If we could rewind the tape of species evolution around the world and play it forward over hundreds of millions of years to the present day, we would see biodiversity clustering around regions of tectonic turmoil.
If we could rewind the tape of species evolution around the world and play it forward over hundreds of millions of years to the present day, we would see biodiversity clustering around regions of tectonic turmoil. Tectonically active regions such as the Himalayan and Andean mountains are especially rich in flora and fauna due to their shifting landscapes, which act to divide and diversify species over time.
But biodiversity can also flourish in some geologically quieter regions, where tectonics hasn’t shaken up the land for millennia. The Appalachian Mountains are a prime example: The range has not seen much tectonic activity in hundreds of millions of years, and yet the region is a notable hotspot of freshwater biodiversity.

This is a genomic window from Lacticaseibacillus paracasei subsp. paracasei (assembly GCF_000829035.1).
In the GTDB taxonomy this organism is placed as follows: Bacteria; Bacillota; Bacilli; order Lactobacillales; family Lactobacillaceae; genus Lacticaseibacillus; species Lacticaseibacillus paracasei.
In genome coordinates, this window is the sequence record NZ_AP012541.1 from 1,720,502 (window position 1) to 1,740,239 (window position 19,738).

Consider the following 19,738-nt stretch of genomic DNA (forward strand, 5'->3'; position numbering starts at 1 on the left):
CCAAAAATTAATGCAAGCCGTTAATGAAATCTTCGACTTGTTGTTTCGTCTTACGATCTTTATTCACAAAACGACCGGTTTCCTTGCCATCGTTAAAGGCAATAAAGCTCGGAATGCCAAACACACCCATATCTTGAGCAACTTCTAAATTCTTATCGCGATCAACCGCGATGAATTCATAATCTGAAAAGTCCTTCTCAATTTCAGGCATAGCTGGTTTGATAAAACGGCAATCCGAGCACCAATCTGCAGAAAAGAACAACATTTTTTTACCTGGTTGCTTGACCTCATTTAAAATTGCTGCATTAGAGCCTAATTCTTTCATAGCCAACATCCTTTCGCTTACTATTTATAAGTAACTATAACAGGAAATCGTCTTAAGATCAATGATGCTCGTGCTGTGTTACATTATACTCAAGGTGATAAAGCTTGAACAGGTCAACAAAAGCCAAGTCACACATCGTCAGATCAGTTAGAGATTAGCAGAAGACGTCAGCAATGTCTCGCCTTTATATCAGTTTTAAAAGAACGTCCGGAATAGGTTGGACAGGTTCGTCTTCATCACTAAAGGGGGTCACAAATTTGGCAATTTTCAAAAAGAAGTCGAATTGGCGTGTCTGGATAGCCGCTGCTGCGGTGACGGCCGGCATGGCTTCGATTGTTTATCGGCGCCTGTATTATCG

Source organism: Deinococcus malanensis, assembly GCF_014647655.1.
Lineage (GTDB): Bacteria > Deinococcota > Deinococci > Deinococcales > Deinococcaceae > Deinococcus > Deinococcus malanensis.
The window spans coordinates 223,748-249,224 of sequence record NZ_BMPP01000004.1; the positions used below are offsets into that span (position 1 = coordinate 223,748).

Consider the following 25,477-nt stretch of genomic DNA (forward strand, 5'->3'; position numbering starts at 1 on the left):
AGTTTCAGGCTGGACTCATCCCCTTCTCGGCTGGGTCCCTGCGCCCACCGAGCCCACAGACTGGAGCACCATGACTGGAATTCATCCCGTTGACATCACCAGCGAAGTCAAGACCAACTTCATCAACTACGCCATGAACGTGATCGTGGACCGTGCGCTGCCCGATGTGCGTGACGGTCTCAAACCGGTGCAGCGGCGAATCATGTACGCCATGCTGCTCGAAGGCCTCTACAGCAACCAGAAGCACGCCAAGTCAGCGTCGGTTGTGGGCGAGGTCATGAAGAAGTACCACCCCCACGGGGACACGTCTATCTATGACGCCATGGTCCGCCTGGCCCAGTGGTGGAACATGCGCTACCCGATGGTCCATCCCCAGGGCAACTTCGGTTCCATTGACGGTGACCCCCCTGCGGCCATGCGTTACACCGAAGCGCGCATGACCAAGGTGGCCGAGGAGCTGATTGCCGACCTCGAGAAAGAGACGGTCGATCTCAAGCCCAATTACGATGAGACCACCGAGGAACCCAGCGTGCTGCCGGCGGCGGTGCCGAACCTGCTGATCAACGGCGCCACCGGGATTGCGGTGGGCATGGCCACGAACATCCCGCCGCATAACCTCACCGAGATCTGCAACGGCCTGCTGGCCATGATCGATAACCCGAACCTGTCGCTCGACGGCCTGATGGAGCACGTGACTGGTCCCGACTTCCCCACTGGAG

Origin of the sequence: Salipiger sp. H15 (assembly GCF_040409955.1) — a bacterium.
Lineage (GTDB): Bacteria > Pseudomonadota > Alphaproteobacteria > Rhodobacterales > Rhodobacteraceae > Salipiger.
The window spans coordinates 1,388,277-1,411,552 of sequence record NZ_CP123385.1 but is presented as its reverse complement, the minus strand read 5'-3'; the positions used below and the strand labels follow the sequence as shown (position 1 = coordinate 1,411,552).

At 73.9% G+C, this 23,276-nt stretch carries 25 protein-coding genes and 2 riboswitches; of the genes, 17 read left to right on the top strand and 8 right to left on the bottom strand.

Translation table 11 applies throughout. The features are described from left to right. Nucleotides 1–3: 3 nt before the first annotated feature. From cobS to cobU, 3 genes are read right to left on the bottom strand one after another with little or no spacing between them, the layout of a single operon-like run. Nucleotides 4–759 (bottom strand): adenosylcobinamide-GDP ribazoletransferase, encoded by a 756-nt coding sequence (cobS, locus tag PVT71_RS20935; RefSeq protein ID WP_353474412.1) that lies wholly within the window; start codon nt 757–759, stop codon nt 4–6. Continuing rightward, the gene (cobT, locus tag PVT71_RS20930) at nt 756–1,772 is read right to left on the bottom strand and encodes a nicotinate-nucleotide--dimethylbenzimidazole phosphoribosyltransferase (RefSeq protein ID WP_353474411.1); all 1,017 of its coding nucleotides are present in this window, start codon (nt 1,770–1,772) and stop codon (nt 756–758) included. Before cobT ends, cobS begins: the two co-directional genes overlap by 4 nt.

Now, an MIT study identifies a geological process that may shape the diversity of species in tectonically inactive regions. In a paper appearing today in Science, the researchers report that river erosion can be a driver of biodiversity in these older, quieter environments.
They make their case in the southern Appalachians, and specifically the Tennessee River Basin, a region known for its huge diversity of freshwater fishes. The team found that as rivers eroded through different rock types in the region, the changing landscape pushed a species of fish known as the greenfin darter into different tributaries of the river network. Over time, these separated populations developed into their own distinct lineages.
Read more at Massachusetts Institute of Technology
Image: An MIT study of the freshwater greenfin darter fish suggests river erosion can be a driver of biodiversity in tectonically inactive regions. Credit: Jose-Luis Olivares/MIT with fish photo by Isaac Szabo